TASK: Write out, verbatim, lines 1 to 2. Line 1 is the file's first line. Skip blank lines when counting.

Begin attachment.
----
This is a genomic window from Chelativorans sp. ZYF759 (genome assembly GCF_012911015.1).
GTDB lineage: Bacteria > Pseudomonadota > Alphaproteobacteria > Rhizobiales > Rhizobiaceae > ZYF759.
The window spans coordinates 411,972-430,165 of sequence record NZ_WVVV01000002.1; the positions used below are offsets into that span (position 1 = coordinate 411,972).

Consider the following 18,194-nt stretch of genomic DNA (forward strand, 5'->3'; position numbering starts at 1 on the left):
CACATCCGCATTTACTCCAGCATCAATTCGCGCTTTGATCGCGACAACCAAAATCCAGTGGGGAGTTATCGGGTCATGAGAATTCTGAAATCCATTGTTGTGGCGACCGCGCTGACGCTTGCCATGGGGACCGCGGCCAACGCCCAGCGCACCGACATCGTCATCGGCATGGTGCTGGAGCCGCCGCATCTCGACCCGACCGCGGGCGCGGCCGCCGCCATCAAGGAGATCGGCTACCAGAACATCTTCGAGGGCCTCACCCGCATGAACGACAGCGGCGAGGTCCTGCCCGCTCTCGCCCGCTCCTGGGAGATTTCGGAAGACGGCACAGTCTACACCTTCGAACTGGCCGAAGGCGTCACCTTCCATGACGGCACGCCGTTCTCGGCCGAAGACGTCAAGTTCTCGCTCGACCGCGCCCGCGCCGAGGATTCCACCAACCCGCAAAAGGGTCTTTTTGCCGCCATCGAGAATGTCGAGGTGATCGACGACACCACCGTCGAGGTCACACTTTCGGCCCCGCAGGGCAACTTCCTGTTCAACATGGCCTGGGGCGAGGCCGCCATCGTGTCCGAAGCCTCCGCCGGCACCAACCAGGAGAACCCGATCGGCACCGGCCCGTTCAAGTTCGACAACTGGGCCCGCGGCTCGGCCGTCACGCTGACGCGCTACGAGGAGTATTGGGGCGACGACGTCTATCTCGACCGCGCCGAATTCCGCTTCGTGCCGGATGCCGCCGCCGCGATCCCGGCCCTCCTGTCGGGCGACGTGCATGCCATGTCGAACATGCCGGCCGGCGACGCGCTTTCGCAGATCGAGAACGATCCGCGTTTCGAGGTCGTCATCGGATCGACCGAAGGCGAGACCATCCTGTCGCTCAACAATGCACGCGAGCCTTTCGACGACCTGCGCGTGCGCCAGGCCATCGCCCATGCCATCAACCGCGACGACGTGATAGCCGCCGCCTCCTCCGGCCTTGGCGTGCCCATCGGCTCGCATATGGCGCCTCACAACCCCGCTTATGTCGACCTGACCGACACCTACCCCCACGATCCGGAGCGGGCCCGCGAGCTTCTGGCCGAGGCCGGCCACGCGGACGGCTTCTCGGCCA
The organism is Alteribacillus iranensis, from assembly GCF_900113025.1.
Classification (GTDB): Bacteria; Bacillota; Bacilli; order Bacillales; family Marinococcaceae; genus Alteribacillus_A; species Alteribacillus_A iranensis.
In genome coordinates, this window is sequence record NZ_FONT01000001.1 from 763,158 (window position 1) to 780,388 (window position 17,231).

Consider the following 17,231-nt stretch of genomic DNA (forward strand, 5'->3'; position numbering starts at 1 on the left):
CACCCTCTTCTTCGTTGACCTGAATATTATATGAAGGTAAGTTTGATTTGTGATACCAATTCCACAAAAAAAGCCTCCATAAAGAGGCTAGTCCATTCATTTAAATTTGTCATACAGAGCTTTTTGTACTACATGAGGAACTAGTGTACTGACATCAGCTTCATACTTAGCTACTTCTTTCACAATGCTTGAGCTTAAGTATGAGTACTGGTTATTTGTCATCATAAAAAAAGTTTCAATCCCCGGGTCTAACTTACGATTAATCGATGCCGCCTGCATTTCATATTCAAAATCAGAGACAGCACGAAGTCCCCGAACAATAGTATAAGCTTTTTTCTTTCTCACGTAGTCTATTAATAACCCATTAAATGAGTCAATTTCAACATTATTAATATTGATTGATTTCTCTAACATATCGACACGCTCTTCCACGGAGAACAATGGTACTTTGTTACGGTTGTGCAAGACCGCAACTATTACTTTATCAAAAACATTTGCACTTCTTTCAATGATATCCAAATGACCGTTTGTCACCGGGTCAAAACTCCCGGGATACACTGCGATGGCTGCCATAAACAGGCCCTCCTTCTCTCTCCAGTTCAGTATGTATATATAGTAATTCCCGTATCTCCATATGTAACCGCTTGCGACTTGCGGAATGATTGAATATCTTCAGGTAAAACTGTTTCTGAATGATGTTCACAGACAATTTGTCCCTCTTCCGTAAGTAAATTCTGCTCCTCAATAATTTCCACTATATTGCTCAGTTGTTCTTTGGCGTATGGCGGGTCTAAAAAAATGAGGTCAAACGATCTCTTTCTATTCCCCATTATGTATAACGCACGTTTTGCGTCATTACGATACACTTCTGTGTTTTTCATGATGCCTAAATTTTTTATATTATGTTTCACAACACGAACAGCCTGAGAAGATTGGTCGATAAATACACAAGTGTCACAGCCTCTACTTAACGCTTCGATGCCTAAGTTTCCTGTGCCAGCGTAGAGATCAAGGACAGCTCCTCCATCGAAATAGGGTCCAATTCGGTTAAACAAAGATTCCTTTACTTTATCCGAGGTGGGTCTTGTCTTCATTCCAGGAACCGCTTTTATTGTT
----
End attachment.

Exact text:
This is a genomic window from Chelativorans sp. ZYF759 (genome assembly GCF_012911015.1).
GTDB lineage: Bacteria > Pseudomonadota > Alphaproteobacteria > Rhizobiales > Rhizobiaceae > ZYF759.